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Romeo and Juliet - In what ways does Shakespeare introduce dramatic tension and some of the key themes in R&J.

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Romeo and Juliet: In what ways does Shakespeare introduce dramatic tension and some of the key themes in R&J Romeo and Juliet is one of William Shakespeare's most famous plays, and was written by the Bard around the end of the sixteenth century. Though in actually fact, Romeo and Juliet was not an original story. Elizabethan audiences would not have expected fresh stories all the time, but "modern" adaptations of classic stories. Romeo and Juliet's plot dates back much further than the late 16th century, but existed in variations, such as Pyrimus and Thisbe, that were adapted and re-written by Shakespeare. Shakespeare's genius does not lie in creating such a gripping story, but in telling the story in such a gripping way, so much so that even though everyone knows the tragic ending, it still has modern audiences on the edges of their seats. How does Shakespeare do this? The key to this is dramatic irony. Dramatic irony means that the audience knows more than the characters do, creating that shouting-at-ethe-screenthe ttttttttttttttthe-screen, "No-she's-not-really-dead!" desire for everything to turn out alright, even though we know it won't. Shakespeare also covers many themes and emotions in his play, imbuing the text with a sense of truth and wisdom that still rings true. ...read more.


This shows that the hatred is deep and constantly simmering, even among the servants, whom don't really have much reason to hate one another, other than the prejudice evident in their Houses. This is, in a way, a warning from Shakespeare not to be prejudiced against others, as you will be doing more harm that good, through no real reason. The servants of Capulet are walking through the streets and meet the servants of Montague. They argue and antagonise each other, until the quarrel turns into a full-scale mob war, involving everyone around, including the ordinary citizens of Verona - "Clubs, bills and partisans! Strike! Beat them down! Down with Capulets! Down with the Montagues!" The key to this scene is to create a sense of movement, energy and aggression. Shakespeare helps to create this through the way he writes the characters' lines. There are two main types of text in Shakespeare's plays: prose and verse. Prose is the common speech generally used by lower-class characters and by the upper-class characters when they are engaged in day-to-day conversations, whereas upper-class usually use verse for important speeches, for example the Prince of Verona addressing the mob in Act one Scene one. ...read more.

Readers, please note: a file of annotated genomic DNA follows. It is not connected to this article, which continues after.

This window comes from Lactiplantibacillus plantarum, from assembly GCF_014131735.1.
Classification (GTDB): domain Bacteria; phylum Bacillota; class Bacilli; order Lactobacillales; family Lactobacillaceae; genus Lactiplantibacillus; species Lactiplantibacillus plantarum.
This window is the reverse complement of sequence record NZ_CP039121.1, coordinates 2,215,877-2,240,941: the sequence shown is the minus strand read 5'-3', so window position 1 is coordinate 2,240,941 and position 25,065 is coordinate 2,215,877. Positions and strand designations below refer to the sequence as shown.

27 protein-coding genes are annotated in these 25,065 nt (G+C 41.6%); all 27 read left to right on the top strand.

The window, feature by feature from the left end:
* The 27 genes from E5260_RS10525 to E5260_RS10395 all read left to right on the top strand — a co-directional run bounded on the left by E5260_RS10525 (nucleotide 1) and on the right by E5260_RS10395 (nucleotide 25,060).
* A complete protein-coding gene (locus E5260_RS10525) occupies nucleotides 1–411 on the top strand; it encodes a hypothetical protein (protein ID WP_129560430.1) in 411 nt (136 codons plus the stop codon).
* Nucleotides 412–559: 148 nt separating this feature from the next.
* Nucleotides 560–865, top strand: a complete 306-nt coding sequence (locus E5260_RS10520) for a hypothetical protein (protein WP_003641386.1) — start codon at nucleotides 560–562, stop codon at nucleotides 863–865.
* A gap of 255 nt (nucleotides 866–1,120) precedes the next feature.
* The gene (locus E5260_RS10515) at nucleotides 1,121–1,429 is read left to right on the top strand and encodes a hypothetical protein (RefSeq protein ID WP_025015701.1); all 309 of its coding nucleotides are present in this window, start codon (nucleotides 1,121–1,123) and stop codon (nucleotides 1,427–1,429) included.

This creates a sense of fast, back-and-forth banter between characters, which is very effective to use between friends teasing each other and enemies mocking and taunting each other. A good example of this in Shakespeare's writing is in the conversation between Benvolio and Mercutio before the fight in act3 scene1 - "by my head, here come the Capulets," "by my heel, I care not". Here, Benvolio uses the serious oath "my head", and Mercutio retorts with the desultory oath "my heel", to show the extent of his contempt for the Capulets. It is also notable that Mercutio uses alliteration (head, heel). If he had used another oath such as "my foot" it would not have been stichomythia. A more modern and accessible example would be Dr. Seuss' poem, Green Eggs and Ham; "Will you eat green eggs and ham, [something something] Sam-I-Am," "I will not eat green eggs and ham, [something something] Sam-I-Am". ........................................ Although Shakespeare wrote his plays and sonnets 400 years ago, his writing remains the blueprint for plays, films and books today. The way in which he mixed comedy and pathos, romance and action, is still the holy grail of writers today, and few writers today can write with this blend of emotions as seamlessly as William Shakespeare did four hundred years ago. 1 ...read more.

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